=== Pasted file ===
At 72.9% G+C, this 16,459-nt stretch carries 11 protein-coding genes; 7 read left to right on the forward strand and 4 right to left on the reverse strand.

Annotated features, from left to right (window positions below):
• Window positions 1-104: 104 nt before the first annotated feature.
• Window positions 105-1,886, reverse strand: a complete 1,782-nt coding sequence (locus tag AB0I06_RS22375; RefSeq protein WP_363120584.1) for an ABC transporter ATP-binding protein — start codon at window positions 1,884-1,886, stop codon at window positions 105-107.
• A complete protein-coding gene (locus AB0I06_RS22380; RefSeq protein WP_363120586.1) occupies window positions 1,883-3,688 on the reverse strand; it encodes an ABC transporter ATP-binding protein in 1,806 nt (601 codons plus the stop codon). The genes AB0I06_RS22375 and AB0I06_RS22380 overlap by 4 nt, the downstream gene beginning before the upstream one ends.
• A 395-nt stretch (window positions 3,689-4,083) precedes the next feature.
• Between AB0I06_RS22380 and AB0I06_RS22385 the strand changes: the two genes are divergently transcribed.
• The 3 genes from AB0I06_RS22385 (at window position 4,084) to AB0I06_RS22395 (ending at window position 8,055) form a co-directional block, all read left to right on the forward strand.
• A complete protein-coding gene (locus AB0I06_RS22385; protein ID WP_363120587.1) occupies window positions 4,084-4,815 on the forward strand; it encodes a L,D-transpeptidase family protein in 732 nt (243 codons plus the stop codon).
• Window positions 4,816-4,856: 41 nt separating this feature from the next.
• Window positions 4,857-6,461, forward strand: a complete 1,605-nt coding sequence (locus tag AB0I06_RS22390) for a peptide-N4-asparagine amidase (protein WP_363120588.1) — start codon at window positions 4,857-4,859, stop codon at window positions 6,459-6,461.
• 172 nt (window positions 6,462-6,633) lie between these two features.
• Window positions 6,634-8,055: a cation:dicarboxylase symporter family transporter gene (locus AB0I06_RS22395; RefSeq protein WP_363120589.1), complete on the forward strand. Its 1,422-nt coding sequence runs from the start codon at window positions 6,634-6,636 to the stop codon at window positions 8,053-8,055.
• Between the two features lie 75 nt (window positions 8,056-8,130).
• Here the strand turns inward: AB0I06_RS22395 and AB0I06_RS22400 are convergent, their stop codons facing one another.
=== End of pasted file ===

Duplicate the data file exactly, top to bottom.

At 72.9% G+C, this 16,459-nt stretch carries 11 protein-coding genes; 7 read left to right on the forward strand and 4 right to left on the reverse strand.

Annotated features, from left to right (window positions below):
• Window positions 1-104: 104 nt before the first annotated feature.
• Window positions 105-1,886, reverse strand: a complete 1,782-nt coding sequence (locus tag AB0I06_RS22375; RefSeq protein WP_363120584.1) for an ABC transporter ATP-binding protein — start codon at window positions 1,884-1,886, stop codon at window positions 105-107.
• A complete protein-coding gene (locus AB0I06_RS22380; RefSeq protein WP_363120586.1) occupies window positions 1,883-3,688 on the reverse strand; it encodes an ABC transporter ATP-binding protein in 1,806 nt (601 codons plus the stop codon). The genes AB0I06_RS22375 and AB0I06_RS22380 overlap by 4 nt, the downstream gene beginning before the upstream one ends.
• A 395-nt stretch (window positions 3,689-4,083) precedes the next feature.
• Between AB0I06_RS22380 and AB0I06_RS22385 the strand changes: the two genes are divergently transcribed.
• The 3 genes from AB0I06_RS22385 (at window position 4,084) to AB0I06_RS22395 (ending at window position 8,055) form a co-directional block, all read left to right on the forward strand.
• A complete protein-coding gene (locus AB0I06_RS22385; protein ID WP_363120587.1) occupies window positions 4,084-4,815 on the forward strand; it encodes a L,D-transpeptidase family protein in 732 nt (243 codons plus the stop codon).
• Window positions 4,816-4,856: 41 nt separating this feature from the next.
• Window positions 4,857-6,461, forward strand: a complete 1,605-nt coding sequence (locus tag AB0I06_RS22390) for a peptide-N4-asparagine amidase (protein WP_363120588.1) — start codon at window positions 4,857-4,859, stop codon at window positions 6,459-6,461.
• 172 nt (window positions 6,462-6,633) lie between these two features.
• Window positions 6,634-8,055: a cation:dicarboxylase symporter family transporter gene (locus AB0I06_RS22395; RefSeq protein WP_363120589.1), complete on the forward strand. Its 1,422-nt coding sequence runs from the start codon at window positions 6,634-6,636 to the stop codon at window positions 8,053-8,055.
• Between the two features lie 75 nt (window positions 8,056-8,130).
• Here the strand turns inward: AB0I06_RS22395 and AB0I06_RS22400 are convergent, their stop codons facing one another.